Mitigating the Impact of National Trauma on Mental Health: Policy and Practice Perspectives
Monday, November 4, 2013: 8:30 a.m. - 10:00 a.m.
The experience of trauma has long-term impacts on the physical and mental health of citizens. This session explores how clinical practice, the design of service delivery systems and public policy are used to mitigate the impact of national trauma. Sessions will address war, community violence, natural disasters and complex traumas experienced by people receiving services in our public health systems.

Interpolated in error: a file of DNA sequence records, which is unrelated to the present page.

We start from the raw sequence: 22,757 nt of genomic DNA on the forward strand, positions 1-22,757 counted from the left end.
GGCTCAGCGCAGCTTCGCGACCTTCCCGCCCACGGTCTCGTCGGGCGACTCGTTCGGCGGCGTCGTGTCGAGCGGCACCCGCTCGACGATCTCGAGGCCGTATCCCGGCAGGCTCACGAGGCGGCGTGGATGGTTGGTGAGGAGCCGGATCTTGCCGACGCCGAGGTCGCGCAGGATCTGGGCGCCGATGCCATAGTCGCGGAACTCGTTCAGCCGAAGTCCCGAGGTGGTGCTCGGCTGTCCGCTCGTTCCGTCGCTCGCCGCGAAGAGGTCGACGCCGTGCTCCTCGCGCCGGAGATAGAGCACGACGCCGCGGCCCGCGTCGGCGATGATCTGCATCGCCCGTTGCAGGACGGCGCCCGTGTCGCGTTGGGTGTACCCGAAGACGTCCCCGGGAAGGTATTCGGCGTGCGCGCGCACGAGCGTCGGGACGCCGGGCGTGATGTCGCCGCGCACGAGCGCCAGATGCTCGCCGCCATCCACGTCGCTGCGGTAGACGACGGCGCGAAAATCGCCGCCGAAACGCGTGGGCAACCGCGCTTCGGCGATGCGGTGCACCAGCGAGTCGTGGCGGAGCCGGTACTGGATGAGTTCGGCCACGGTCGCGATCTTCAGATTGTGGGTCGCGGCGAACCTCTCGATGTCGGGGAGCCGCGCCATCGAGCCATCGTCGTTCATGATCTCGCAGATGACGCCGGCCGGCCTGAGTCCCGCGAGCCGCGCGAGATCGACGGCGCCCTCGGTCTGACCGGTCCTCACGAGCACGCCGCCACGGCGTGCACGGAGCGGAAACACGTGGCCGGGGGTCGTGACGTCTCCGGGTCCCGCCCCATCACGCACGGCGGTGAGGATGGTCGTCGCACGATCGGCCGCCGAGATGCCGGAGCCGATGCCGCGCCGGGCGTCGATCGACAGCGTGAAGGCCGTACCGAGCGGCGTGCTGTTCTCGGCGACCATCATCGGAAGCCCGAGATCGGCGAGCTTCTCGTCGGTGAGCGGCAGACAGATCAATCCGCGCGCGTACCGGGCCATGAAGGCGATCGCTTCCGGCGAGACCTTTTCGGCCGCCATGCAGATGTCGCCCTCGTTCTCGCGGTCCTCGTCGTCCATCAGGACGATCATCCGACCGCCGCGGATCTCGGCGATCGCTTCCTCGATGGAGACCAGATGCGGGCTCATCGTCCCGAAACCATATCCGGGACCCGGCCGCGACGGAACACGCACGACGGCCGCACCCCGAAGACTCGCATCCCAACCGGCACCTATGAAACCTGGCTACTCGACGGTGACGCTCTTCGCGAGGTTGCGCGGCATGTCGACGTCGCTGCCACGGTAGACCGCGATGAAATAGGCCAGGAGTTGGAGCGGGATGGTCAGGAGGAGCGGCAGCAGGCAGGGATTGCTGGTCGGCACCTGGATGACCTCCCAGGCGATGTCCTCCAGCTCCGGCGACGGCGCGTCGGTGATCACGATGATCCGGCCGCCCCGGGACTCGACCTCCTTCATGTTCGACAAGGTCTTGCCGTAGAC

Session Objectives: Describe the relationship betwen exposure to war, community violence, natural disasters and historical trauma/poverty/incarceration on the mental health and physical health of victims and responders. Assess how public stakeholders can influence Federal policy in the wake of national trauma (using Newtown Tragedy's impact on national mental health policy, national gun policy, and mental illness stigma as a case example). Describe evidence-based and best-practices in Trauma Informed Care and Trauma Specific Interventions for people receiving public health services.
See individual abstracts for presenting author's disclosure statement and author's information.
Organized by: Mental Health
Endorsed by: Socialist Caucus
Medical (CME), Health Education (CHES), Nursing (CNE), Public Health (CPH)